Wrapping Up

Let's wrap up this chapter.

We'll cover the following


When it comes to distributing our application, Go supports many alternatives. Because Go applications don’t require an interpreter or a runtime, we can distribute our application in binary form, and users can run it without installing or maintaining extra dependencies. We can also distribute it as source code so users can build it themselves according to their requirements.

In this chapter:

  • We created a new package that enables our applications to send system notifications and supports different operating systems.

  • We designed this package to use different implementations according to the target operating system by using Go build constraints.

  • We included the notification package in the Pomodoro application and used build tags to conditionally build it for different requirements.

  • We explored several options for building and distributing our application in binary form and as source code.

  • We used the power and flexibility of cross-compilation to build binaries for different platforms using a single-source system.

  • We also created container images so users can run our application as Linux containers.

The Go toolchain provides a complete set of tools that allows us to develop automated ways to build our application in a consistent and repeatable way. With Go test tools, we can develop automated pipelines to test and build our applications.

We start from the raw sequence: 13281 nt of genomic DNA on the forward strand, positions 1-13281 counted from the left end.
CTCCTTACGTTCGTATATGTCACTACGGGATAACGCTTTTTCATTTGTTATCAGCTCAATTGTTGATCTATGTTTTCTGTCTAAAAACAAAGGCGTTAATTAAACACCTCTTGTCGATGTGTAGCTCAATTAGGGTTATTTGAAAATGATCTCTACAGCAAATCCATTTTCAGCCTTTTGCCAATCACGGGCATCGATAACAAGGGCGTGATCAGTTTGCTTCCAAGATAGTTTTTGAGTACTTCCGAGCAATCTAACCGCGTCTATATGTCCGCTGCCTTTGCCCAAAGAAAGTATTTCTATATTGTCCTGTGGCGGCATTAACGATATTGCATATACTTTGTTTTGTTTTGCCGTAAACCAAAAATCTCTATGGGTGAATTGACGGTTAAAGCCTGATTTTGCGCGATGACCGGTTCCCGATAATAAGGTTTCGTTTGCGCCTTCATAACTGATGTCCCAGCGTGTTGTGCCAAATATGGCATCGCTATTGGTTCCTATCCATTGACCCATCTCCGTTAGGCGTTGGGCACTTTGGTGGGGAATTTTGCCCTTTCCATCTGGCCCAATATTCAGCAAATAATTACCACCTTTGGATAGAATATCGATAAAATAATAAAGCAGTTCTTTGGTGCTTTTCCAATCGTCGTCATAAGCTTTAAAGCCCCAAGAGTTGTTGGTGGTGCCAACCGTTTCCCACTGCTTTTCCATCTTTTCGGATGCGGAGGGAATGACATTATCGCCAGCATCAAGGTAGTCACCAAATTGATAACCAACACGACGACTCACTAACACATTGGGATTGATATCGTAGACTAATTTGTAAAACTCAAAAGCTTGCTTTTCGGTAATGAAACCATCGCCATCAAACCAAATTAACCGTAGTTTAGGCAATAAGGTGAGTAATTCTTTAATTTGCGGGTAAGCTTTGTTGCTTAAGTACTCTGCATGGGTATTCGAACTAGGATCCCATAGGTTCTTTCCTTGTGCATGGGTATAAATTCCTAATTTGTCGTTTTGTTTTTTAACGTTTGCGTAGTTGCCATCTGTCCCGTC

We’ve used Go to build several command-line applications in this course. We started with a basic word counter, added new skills, and worked up to building a fully featured terminal user interface application persisting data into a database. We developed applications that deal with files and the file system, applications that read data from CSV files, and tools that launch and control external programs. We built a REST API server and a client tool to communicate with it, we used the Cobra framework to improve our tools and handle command-line arguments, and we connected to databases and built an entire terminal user experience. And we did it all while applying techniques to improve their performance, using interfaces and other Go features to develop flexible and maintainable code, and ensuring our tools are well-tested and functional.

You can now use the skills you acquired in this course to build other command-line applications. In addition, these skills provide a foundation for developing many other applications in Go, such as API servers and web applications. Go is an open-source project backed by a growing and vibrant community. As you continue your journey in learning Go, you can ask for help in one of the many channels available on the official “Get Help” page.

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